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Cummins Targeting 50% Efficiency and 2010 Emissions via Waste Heat Recovery Scheme

Cummins is working with a scheme for waste heat recovery to boost performance of its heavy-duty diesel engines to 50% Brake Thermal Efficiency while meeting the upcoming 2010 EPA emissions specifications.

Cummins has already demonstrated heavy-duty diesel engine performance of 45% Brake Thermal Efficiency with 2007 EPA emissions (earlier post). On the emissions front, meeting 2010 requirements entails a significant decrease of NOx emissions from 1.2 g/bhp-hr to 0.2 g/bhp-hr.

Brake Thermal Efficiency represents in percentage terms the amount of energy converted from fuel into useful mechanical work by the engine. A engine with a higher BTE level is more efficient, offering the potential for increased fuel efficiency and associated reductions in CO2 emissions. Percentage point improvements in this are hard-earned.

The majority of the heat energy of the fuel is unused

With average heavy-duty diesel BTE of around 42%, most of the heat energy released through combustion is lost. Cummins—and many others—reason that minimizing heat rejection while improving BTE would be ideal. Low Heat Rejection Engines (LHRE) using a variety of mechanisms have been a subject of study for years.

Cummins is dividing its work on this project into two components: continued optimization of the base engine, and development of the waste heat recovery system.

Work on the base engine platform involves further optimization of combustion, improvements to the high pressure common rail injection system, more low-temperature cooled EGR, and reduction of mechanical parasitic losses.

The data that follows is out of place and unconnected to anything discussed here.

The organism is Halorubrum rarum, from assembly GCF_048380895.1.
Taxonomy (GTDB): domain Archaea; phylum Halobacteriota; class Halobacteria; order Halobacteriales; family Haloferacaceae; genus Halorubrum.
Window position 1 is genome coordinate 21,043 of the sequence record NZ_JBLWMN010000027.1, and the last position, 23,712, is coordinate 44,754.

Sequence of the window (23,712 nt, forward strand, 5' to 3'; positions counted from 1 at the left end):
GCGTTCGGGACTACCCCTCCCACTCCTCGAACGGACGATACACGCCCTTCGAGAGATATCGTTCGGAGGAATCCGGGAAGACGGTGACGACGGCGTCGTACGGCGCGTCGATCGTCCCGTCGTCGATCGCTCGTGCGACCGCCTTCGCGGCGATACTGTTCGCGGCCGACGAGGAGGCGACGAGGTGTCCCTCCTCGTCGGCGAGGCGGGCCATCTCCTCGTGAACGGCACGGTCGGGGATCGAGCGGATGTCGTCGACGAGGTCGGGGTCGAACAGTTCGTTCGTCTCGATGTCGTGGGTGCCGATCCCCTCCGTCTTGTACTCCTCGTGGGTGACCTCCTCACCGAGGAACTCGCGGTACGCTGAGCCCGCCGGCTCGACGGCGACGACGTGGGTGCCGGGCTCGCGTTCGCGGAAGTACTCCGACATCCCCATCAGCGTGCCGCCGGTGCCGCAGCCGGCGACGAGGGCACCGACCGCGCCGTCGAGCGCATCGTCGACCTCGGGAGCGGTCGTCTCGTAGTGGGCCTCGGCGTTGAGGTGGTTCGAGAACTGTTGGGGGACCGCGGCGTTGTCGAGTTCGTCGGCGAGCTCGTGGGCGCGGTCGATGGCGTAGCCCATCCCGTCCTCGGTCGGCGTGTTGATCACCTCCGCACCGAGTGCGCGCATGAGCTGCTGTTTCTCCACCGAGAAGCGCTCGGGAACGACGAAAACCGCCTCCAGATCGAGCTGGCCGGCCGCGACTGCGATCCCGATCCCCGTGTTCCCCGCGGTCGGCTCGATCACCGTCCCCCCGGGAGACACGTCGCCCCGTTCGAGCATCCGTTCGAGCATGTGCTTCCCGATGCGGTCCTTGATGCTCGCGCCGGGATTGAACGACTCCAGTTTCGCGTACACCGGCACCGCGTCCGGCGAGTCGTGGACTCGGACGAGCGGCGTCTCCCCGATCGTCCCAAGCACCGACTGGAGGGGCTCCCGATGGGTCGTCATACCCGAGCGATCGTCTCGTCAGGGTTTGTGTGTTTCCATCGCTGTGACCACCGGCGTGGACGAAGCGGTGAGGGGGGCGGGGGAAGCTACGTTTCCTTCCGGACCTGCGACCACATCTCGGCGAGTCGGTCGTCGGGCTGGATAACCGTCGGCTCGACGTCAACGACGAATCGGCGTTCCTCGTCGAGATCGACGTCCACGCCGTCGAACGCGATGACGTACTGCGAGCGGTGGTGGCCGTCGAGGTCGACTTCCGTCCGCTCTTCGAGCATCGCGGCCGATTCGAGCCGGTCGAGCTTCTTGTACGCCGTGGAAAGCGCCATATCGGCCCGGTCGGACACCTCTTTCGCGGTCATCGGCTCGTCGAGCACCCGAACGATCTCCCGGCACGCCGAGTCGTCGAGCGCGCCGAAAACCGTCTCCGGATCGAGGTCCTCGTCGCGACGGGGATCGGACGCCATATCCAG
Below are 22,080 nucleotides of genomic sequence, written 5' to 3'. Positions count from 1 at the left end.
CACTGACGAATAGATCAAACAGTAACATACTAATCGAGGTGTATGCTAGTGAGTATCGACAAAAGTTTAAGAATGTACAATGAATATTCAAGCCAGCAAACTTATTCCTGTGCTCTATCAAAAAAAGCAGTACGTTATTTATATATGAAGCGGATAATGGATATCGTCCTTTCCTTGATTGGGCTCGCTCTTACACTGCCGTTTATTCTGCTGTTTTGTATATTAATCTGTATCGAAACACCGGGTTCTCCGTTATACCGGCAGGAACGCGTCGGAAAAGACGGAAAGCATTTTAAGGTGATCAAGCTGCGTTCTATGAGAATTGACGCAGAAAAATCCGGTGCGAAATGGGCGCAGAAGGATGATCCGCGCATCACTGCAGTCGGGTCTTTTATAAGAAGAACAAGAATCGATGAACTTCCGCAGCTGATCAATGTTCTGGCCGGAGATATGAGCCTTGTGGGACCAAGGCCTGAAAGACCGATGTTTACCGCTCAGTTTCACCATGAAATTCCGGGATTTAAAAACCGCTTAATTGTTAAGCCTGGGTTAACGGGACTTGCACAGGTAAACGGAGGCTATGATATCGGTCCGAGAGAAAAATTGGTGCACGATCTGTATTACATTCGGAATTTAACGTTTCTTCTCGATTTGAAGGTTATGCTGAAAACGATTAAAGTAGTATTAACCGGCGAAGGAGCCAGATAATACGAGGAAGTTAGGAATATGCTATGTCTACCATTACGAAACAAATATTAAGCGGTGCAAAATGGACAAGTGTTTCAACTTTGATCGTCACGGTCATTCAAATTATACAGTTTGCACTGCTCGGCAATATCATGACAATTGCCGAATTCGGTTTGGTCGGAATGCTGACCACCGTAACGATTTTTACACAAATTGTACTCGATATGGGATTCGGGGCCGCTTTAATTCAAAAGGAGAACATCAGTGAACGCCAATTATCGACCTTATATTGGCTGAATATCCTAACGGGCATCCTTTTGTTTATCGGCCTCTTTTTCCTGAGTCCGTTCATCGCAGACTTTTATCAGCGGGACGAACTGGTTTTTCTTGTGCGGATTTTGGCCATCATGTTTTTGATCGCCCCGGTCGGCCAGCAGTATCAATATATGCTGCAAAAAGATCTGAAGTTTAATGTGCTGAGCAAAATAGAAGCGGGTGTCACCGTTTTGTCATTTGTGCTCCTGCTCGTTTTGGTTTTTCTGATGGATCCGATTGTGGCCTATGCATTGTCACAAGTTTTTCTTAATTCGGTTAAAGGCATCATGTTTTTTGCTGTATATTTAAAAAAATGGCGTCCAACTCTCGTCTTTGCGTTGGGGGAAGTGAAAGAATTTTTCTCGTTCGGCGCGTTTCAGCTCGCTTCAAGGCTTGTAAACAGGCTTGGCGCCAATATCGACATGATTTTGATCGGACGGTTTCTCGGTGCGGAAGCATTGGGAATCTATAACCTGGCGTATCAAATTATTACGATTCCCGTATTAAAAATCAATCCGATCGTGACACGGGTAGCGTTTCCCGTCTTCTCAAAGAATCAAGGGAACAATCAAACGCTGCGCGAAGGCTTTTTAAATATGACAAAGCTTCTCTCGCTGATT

For the energy recovery system, Cummins has opted to go with a Rankine Bottoming Cycle system for the generation of electricity from the waste heat.

The basic Rankine cycle has four stages:

  1. A working fluid is pumped from low to high pressure by a pump. Cummins is using a mix of Flourinal and water.

  2. The pressurized liquid is heated at constant pressure by an external heat source (in this case, the exhaust gas) to become a superheated vapor.

  3. The superheated vapor expands through a turbine to generate power output.

  4. The vapor then enters a condenser where it is cooled to become a saturated liquid. This liquid then re-enters the pump and the cycle repeats.

Rankinelayout_2 Rankineschematic
Concept Layout for Max BTE Demo Using Rankine Bottoming Cycle system.Demonstration schematic.

Cummins considered and rejected other approaches, including variants and combinations of Rankine Bottoming, turbocompounding and thermoelectrics, because of complexity or constraints on power delivery.

Current thermoelectric waste heat recovery schemes still do not provide enough power recovery for Cummins’ needs. The Rankine Bottoming Cycle, according to Cummins’ analysis, is proven in other industries, capable of recovering and delivering adequate power, could work for the out-of-vehicle high-BTE demonstration and is suitable for future on-board integration.